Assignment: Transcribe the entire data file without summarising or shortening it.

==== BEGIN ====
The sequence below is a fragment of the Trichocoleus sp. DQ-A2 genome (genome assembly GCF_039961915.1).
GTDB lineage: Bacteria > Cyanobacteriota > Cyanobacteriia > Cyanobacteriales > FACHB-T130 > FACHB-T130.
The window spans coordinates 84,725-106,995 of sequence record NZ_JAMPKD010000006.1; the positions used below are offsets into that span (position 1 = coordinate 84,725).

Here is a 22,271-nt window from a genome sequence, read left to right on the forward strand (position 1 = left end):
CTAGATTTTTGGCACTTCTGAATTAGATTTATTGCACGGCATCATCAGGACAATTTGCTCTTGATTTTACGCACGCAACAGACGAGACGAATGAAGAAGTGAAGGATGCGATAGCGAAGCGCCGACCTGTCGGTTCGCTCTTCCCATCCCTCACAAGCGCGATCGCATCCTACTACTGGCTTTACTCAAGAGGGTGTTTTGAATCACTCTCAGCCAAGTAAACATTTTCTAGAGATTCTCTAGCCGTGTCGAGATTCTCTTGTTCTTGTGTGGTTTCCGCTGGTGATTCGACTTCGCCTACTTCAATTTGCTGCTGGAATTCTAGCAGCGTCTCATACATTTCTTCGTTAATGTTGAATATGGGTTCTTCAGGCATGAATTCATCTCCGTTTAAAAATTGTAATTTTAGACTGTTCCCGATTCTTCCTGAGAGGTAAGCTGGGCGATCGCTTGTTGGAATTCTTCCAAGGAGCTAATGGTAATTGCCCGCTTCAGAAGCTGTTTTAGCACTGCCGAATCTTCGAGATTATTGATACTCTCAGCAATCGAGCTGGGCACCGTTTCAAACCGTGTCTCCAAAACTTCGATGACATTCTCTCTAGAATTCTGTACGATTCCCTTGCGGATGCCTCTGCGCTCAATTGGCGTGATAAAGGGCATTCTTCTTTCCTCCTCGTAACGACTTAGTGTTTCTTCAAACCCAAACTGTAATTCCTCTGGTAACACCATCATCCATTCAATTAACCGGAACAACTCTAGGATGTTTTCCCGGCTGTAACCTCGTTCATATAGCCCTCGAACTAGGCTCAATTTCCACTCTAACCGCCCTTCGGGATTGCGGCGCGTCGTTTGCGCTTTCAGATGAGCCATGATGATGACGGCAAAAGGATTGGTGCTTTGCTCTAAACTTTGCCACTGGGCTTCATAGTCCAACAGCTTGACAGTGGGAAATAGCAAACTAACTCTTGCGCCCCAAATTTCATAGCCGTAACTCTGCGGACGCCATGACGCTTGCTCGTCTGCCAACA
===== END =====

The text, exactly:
The sequence below is a fragment of the Trichocoleus sp. DQ-A2 genome (genome assembly GCF_039961915.1).
GTDB lineage: Bacteria > Cyanobacteriota > Cyanobacteriia > Cyanobacteriales > FACHB-T130 > FACHB-T130.
The window spans coordinates 84,725-106,995 of sequence record NZ_JAMPKD010000006.1; the positions used below are offsets into that span (position 1 = coordinate 84,725).

Here is a 22,271-nt window from a genome sequence, read left to right on the forward strand (position 1 = left end):
CTAGATTTTTGGCACTTCTGAATTAGATTTATTGCACGGCATCATCAGGACAATTTGCTCTTGATTTTACGCACGCAACAGACGAGACGAATGAAGAAGTGAAGGATGCGATAGCGAAGCGCCGACCTGTCGGTTCGCTCTTCCCATCCCTCACAAGCGCGATCGCATCCTACTACTGGCTTTACTCAAGAGGGTGTTTTGAATCACTCTCAGCCAAGTAAACATTTTCTAGAGATTCTCTAGCCGTGTCGAGATTCTCTTGTTCTTGTGTGGTTTCCGCTGGTGATTCGACTTCGCCTACTTCAATTTGCTGCTGGAATTCTAGCAGCGTCTCATACATTTCTTCGTTAATGTTGAATATGGGTTCTTCAGGCATGAATTCATCTCCGTTTAAAAATTGTAATTTTAGACTGTTCCCGATTCTTCCTGAGAGGTAAGCTGGGCGATCGCTTGTTGGAATTCTTCCAAGGAGCTAATGGTAATTGCCCGCTTCAGAAGCTGTTTTAGCACTGCCGAATCTTCGAGATTATTGATACTCTCAGCAATCGAGCTGGGCACCGTTTCAAACCGTGTCTCCAAAACTTCGATGACATTCTCTCTAGAATTCTGTACGATTCCCTTGCGGATGCCTCTGCGCTCAATTGGCGTGATAAAGGGCATTCTTCTTTCCTCCTCGTAACGACTTAGTGTTTCTTCAAACCCAAACTGTAATTCCTCTGGTAACACCATCATCCATTCAATTAACCGGAACAACTCTAGGATGTTTTCCCGGCTGTAACCTCGTTCATATAGCCCTCGAACTAGGCTCAATTTCCACTCTAACCGCCCTTCGGGATTGCGGCGCGTCGTTTGCGCTTTCAGATGAGCCATGATGATGACGGCAAAAGGATTGGTGCTTTGCTCTAAACTTTGCCACTGGGCTTCATAGTCCAACAGCTTGACAGTGGGAAATAGCAAACTAACTCTTGCGCCCCAAATTTCATAGCCGTAACTCTGCGGACGCCATGACGCTTGCTCGTCTGCCAACA